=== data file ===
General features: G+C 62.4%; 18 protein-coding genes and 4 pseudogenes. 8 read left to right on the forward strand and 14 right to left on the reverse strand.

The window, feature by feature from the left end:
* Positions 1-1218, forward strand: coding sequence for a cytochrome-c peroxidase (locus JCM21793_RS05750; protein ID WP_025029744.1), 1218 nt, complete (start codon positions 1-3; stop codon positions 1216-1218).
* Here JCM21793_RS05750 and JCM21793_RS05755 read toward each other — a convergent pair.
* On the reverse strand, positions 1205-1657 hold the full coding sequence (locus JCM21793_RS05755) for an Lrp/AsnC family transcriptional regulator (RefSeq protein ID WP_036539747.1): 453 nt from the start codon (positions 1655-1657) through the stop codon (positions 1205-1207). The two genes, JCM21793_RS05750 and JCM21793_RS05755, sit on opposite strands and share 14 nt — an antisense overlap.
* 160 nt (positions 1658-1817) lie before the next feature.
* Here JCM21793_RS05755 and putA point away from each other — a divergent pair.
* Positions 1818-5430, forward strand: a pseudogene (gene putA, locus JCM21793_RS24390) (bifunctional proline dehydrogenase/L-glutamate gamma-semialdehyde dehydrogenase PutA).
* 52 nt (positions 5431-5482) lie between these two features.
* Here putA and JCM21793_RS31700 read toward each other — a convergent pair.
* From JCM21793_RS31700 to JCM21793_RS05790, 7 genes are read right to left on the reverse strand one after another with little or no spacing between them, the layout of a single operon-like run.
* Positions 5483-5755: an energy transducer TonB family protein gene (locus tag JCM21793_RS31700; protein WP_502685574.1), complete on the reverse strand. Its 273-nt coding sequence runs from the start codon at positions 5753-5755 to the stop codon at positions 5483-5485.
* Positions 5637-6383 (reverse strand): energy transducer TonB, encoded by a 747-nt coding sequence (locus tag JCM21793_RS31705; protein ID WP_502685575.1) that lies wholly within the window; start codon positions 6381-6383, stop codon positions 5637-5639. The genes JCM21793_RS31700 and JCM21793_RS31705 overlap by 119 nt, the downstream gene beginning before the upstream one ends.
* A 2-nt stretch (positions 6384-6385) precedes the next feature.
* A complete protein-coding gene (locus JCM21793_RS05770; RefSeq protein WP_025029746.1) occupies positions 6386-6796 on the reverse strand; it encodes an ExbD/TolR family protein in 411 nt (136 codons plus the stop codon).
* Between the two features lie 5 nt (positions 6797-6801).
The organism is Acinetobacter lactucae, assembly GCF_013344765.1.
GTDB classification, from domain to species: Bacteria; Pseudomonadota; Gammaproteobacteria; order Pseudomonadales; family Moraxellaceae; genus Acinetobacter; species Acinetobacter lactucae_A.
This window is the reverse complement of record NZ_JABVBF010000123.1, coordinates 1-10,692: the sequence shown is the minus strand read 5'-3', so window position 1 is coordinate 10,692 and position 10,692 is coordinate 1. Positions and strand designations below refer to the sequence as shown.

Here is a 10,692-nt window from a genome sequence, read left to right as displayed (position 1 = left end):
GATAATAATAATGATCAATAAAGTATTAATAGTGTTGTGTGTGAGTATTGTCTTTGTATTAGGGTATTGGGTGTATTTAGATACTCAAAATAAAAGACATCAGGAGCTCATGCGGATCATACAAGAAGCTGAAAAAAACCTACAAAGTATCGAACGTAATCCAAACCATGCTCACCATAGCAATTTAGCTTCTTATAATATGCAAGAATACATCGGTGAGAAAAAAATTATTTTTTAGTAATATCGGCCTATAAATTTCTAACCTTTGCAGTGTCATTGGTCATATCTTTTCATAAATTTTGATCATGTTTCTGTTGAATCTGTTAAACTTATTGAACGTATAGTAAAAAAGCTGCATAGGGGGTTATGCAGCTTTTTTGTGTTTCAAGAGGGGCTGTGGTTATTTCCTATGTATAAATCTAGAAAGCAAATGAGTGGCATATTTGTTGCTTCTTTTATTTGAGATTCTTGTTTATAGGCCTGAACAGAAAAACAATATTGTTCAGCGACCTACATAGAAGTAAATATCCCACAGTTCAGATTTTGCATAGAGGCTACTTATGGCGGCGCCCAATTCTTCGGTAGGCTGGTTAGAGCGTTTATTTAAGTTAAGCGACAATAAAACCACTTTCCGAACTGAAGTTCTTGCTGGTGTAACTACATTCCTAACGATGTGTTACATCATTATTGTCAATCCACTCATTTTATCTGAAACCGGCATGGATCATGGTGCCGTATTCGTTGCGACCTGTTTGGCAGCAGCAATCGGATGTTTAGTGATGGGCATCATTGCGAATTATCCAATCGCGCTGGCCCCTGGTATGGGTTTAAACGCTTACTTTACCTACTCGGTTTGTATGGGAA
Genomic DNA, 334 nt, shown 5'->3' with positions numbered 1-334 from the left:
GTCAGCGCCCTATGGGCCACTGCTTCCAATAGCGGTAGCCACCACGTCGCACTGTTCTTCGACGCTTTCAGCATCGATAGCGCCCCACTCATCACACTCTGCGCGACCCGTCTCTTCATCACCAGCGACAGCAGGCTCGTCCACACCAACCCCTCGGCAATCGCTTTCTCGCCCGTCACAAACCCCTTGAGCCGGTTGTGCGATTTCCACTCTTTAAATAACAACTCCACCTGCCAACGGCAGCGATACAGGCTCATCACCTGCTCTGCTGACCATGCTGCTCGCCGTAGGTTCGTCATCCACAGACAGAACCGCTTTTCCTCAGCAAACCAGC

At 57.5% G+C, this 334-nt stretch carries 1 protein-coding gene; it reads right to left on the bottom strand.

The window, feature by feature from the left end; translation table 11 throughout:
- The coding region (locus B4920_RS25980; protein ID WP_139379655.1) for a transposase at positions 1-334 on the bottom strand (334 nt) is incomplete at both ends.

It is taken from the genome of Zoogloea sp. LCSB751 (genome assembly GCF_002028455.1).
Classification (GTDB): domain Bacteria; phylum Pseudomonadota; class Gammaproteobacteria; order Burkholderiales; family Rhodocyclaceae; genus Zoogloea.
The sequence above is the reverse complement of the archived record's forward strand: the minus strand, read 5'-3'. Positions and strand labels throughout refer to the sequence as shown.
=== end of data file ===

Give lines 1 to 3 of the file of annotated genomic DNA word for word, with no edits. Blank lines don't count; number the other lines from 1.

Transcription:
General features: G+C 62.4%; 18 protein-coding genes and 4 pseudogenes. 8 read left to right on the forward strand and 14 right to left on the reverse strand.

The window, feature by feature from the left end:
* Positions 1-1218, forward strand: coding sequence for a cytochrome-c peroxidase (locus JCM21793_RS05750; protein ID WP_025029744.1), 1218 nt, complete (start codon positions 1-3; stop codon positions 1216-1218).